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New Orleans Coming Back Better Than Before? 5 New Reasons to Visit the Big Easy

Think NOLA is a lost cause? Think again.

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Funky and fascinating New Orleans has seen its share of hard times. After Katrina’s destruction in 2005, may wondered how – or if – the city could ever recover. Whole neighborhoods were wiped out and much of the city was submerged. The cost in human life (1,800 killed by the storm) and suffering have been staggering. But NOLA has not given up. More than seven years later, the city has rebuilt many areas and billions of dollars have been pumped into public works and the levee system.

It’s true that some things will never be the same; many long-time residents have left, and though some yearn to return, there’s often a question of what they have to come back to. Poverty remains stubbornly high, and there’s an urgent need to reckon with a broken criminal justice system where incarceration is often driven by profit.

But there’s lots of buzz about how NOLA is making positive changes. Fresh perspectives have flourished since the storm shook up the status quo. The New Deal-style public works approach to rebuilding (the opposite of austerity!) helped the city weather the recession. Investors and young people are increasingly seeing possibilities.

On a recent visit, I talked to residents across the spectrum who shared a new sense of pride in a city that is no longer a symbol of what can go wrong, but of many things that can go right. NOLA is still one of the best places in America to hear music (Preservation Hall and Snug Harbor are still temples of jazz), but here are a few new reasons to visit a city that may well be in the midst of a renaissance.

1. The Brain Gain

Before Katrina, launching a business or trying to attract interest in a new idea would run you up against exclusive networks that used to wield power in the city. These have been broken up by the storm, and NOLA has seen an entrepreneurial burst hot enough for Forbes Magazine to name NOLA “the biggest brain magnet in the country." Entrepreneurial activity is now 40 times the national average.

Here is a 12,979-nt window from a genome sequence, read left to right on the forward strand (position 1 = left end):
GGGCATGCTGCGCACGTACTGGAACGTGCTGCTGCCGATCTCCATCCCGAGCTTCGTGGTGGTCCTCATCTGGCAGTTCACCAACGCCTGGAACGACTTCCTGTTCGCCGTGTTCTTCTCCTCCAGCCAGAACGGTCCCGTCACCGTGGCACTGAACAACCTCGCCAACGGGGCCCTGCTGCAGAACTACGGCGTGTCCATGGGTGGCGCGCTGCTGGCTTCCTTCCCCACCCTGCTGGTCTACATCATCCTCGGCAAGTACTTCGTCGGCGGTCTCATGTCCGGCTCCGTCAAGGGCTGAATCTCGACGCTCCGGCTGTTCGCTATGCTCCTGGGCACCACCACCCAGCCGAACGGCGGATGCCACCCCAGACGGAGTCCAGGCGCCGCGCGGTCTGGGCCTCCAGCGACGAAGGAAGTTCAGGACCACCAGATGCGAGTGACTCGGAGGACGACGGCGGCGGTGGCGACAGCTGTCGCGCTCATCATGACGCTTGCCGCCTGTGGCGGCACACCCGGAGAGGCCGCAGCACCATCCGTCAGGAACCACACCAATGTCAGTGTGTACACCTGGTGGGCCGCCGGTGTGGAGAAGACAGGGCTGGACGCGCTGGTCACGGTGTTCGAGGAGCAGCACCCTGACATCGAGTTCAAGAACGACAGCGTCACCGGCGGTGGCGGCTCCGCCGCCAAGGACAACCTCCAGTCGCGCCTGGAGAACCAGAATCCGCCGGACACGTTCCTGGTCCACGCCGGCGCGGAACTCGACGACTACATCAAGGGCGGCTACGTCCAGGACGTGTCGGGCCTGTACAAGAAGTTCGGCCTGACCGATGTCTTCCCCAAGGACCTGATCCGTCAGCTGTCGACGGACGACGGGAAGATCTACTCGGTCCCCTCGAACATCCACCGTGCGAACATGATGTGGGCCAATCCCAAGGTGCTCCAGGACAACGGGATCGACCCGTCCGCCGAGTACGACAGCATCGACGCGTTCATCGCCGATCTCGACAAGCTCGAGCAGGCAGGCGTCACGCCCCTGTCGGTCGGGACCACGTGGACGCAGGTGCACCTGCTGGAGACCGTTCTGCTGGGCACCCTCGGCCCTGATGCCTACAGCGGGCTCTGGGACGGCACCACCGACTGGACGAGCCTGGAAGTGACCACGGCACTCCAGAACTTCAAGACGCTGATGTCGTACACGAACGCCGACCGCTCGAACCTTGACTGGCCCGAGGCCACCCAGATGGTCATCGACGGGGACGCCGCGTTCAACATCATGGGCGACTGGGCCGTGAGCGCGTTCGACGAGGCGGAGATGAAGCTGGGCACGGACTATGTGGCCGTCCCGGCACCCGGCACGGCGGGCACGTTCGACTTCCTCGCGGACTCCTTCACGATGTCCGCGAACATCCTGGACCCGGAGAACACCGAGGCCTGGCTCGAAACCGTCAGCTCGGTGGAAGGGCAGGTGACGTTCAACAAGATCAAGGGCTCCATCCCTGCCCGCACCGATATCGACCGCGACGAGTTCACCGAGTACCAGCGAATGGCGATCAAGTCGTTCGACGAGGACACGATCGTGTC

There has been an influx of college-educated people motivated both by the desire to see their ideas come to life and a yearning to be part of the city’s recovery. The film industry is thriving, with production increasing 175 percent since pre-Katrina days. (If you haven't yet seen Beasts of the Southern Wild by NOLA filmmaker Benh Zeitlinsee, don't wait any longer). NOLA’s Technology Corridor, a 12-mile stretch of interstate featuring the NASA Michoud facility, is expanding, and digital media and bioscience industries are on the rise. What some are calling the “brain gain movement” has brought Teach for America corps members to the city, and a slew of startups related to education have popped up recently (a movement towards privatized education, however, is likely to be counterproductive). According to Reuters, NOLA is committed to turning itself into “Silicon Valley on the Bayou” and giving cities like Austin, Texas a run for their money as a technology hub.

2. The WWII Museum

The WWII Museum is the #1 attraction for NOLA on TripAdvisor, and with good reason. Brimming with artifacts, oral histories and other accounts (audio, written, video), the museum has attracted over 3 million visitors since launching in 2000.

I had the pleasure of attending the opening of the US Freedom Pavilion: the Boeing Center on Jan. 12, 2013. Veterans from all over the country were invited and duly applauded for their service, including a spry 86-year-old named Clarence Stirewalt who signed up for the war effort at 16 (he lied about his age) and worked on an attack transport ship in Pearl Harbor. The ceremony included remarks by museum supporter Tom Brokow and Roscoe Brown, a WWII veteran and Tuskegee airman who spoke of how the war served to push racial integration forward. Brokow mentioned that upon returning from the war, black officers were not allowed to enter officer’s clubs in many states – despite the fact that German officers taken as prisoners of war were allowed to do so! Highlighting the contributions of black veterans was a hopeful step forward for both the country and the city of New Orleans, which has seen more than its share of racial tensions. One bone to pick: there was, to my recollection, only a single mention of the contributions of women during the ceremony, a brief nod by Senator Mary Landrieu.